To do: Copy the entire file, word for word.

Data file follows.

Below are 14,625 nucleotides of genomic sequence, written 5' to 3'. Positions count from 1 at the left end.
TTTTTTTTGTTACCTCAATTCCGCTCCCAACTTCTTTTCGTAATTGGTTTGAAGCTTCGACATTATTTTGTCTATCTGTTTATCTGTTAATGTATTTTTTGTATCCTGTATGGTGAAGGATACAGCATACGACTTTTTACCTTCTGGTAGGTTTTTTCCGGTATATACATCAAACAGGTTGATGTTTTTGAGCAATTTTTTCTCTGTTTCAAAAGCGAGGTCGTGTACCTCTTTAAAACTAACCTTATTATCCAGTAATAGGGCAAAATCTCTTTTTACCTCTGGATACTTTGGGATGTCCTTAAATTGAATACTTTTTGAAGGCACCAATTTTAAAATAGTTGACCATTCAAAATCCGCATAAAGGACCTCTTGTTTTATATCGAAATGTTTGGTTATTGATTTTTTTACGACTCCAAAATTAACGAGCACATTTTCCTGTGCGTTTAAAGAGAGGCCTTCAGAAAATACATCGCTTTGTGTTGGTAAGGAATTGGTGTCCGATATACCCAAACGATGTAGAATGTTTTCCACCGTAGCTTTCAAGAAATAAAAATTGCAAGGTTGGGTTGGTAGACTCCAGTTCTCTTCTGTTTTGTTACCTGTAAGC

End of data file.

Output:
Below are 14,625 nucleotides of genomic sequence, written 5' to 3'. Positions count from 1 at the left end.
TTTTTTTTGTTACCTCAATTCCGCTCCCAACTTCTTTTCGTAATTGGTTTGAAGCTTCGACATTATTTTGTCTATCTGTTTATCTGTTAATGTATTTTTTGTATCCTGTATGGTGAAGGATACAGCATACGACTTTTTACCTTCTGGTAGGTTTTTTCCGGTATATACATCAAACAGGTTGATGTTTTTGAGCAATTTTTTCTCTGTTTCAAAAGCGAGGTCGTGTACCTCTTTAAAACTAACCTTATTATCCAGTAATAGGGCAAAATCTCTTTTTACCTCTGGATACTTTGGGATGTCCTTAAATTGAATACTTTTTGAAGGCACCAATTTTAAAATAGTTGACCATTCAAAATCCGCATAAAGGACCTCTTGTTTTATATCGAAATGTTTGGTTATTGATTTTTTTACGACTCCAAAATTAACGAGCACATTTTCCTGTGCGTTTAAAGAGAGGCCTTCAGAAAATACATCGCTTTGTGTTGGTAAGGAATTGGTGTCCGATATACCCAAACGATGTAGAATGTTTTCCACCGTAGCTTTCAAGAAATAAAAATTGCAAGGTTGGGTTGGTAGACTCCAGTTCTCTTCTGTTTTGTTACCTGTAAGC